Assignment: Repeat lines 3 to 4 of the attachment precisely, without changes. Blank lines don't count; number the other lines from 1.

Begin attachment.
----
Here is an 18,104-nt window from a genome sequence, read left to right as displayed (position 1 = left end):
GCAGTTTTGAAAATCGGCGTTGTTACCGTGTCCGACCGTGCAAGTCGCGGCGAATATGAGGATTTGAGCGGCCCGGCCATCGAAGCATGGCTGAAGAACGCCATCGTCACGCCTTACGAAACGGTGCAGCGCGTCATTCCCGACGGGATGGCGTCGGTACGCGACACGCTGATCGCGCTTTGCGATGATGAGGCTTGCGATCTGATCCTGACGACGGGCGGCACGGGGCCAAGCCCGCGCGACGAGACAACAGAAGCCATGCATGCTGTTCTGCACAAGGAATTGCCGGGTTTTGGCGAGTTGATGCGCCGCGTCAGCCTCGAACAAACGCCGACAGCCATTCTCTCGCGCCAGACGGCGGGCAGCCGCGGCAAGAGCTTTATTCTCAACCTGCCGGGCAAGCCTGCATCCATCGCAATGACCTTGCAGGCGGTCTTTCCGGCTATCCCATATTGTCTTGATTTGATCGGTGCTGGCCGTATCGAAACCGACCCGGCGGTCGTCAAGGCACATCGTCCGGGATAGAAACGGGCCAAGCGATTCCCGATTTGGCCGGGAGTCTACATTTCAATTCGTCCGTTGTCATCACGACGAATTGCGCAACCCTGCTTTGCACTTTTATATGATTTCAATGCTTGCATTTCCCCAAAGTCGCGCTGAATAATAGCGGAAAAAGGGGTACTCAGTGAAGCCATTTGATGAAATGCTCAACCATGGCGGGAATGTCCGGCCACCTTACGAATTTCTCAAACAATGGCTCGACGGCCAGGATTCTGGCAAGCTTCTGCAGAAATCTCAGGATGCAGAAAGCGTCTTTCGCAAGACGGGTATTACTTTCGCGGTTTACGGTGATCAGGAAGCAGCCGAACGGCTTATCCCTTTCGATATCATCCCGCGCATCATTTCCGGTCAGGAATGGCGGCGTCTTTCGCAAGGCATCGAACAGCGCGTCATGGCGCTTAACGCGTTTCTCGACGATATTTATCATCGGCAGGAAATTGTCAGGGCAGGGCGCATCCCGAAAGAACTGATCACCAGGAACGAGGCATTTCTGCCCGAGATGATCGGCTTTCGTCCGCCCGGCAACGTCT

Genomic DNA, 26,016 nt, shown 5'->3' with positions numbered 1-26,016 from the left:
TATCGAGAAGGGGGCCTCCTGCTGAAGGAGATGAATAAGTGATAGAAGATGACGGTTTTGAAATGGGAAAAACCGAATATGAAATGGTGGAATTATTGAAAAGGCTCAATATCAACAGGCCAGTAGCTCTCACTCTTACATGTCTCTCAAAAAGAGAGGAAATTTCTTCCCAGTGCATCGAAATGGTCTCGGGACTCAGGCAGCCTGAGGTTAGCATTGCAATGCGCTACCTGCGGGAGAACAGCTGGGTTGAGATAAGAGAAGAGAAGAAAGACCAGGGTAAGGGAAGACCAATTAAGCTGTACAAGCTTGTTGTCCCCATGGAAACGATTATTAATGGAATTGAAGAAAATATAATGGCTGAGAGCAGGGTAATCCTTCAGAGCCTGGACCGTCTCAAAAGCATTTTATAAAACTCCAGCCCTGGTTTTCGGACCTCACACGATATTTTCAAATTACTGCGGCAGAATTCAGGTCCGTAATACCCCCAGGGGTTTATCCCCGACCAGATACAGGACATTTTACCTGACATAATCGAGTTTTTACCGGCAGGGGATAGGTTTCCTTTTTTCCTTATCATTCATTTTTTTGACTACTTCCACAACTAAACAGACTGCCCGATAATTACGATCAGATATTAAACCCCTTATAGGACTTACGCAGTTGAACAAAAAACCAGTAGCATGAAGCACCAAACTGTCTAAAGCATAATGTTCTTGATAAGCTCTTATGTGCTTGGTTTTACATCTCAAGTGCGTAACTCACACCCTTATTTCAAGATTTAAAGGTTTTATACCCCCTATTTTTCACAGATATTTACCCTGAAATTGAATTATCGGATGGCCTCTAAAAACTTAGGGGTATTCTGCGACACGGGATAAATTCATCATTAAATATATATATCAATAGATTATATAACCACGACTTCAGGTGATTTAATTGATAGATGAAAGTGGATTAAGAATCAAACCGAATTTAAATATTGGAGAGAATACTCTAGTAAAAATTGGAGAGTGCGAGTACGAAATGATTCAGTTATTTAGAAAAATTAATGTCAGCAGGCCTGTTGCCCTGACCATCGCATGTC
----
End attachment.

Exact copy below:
Genomic DNA, 26,016 nt, shown 5'->3' with positions numbered 1-26,016 from the left:
TATCGAGAAGGGGGCCTCCTGCTGAAGGAGATGAATAAGTGATAGAAGATGACGGTTTTGAAATGGGAAAAACCGAATATGAAATGGTGGAATTATTGAAAAGGCTCAATATCAACAGGCCAGTAGCTCTCACTCTTACATGTCTCTCAAAAAGAGAGGAAATTTCTTCCCAGTGCATCGAAATGGTCTCGGGACTCAGGCAGCCTGAGGTTAGCATTGCAATGCGCTACCTGCGGGAGAACAGCTGGGTTGAGATAAGAGAAGAGAAGAAAGACCAGGGTAAGGGAAGACCAATTAAGCTGTACAAGCTTGTTGTCCCCATGGAAACGATTATTAATGGAATTGAAGAAAATATAATGGCTGAGAGCAGGGTAATCCTTCAGAGCCTGGACCGTCTCAAAAGCATTTTATAAAACTCCAGCCCTGGTTTTCGGACCTCACACGATATTTTCAAATTACTGCGGCAGAATTCAGGTCCGTAATACCCCCAGGGGTTTATCCCCGACCAGATACAGGACATTTTACCTGACATAATCGAGTTTTTACCGGCAGGGGATAGGTTTCCTTTTTTCCTTATCATTCATTTTTTTGACTACTTCCACAACTAAACAGACTGCCCGATAATTACGATCAGATATTAAACCCCTTATAGGACTTACGCAGTTGAACAAAAAACCAGTAGCATGAAGCACCAAACTGTCTAAAGCATAATGTTCTTGATAAGCTCTTATGTGCTTGGTTTTACATCTCAAGTGCGTAACTCACACCCTTATTTCAAGATTTAAAGGTTTTATACCCCCTATTTTTCACAGATATTTACCCTGAAATTGAATTATCGGATGGCCTCTAAAAACTTAGGGGTATTCTGCGACACGGGATAAATTCATCATTAAATATATATATCAATAGATTATATAACCACGACTTCAGGTGATTTAATTGATAGATGAAAGTGGATTAAGAATCAAACCGAATTTAAATATTGGAGAGAATACTCTAGTAAAAATTGGAGAGTGCGAGTACGAAATGATTCAGTTATTTAGAAAAATTAATGTCAGCAGGCCTGTTGCCCTGACCATCGCATGTC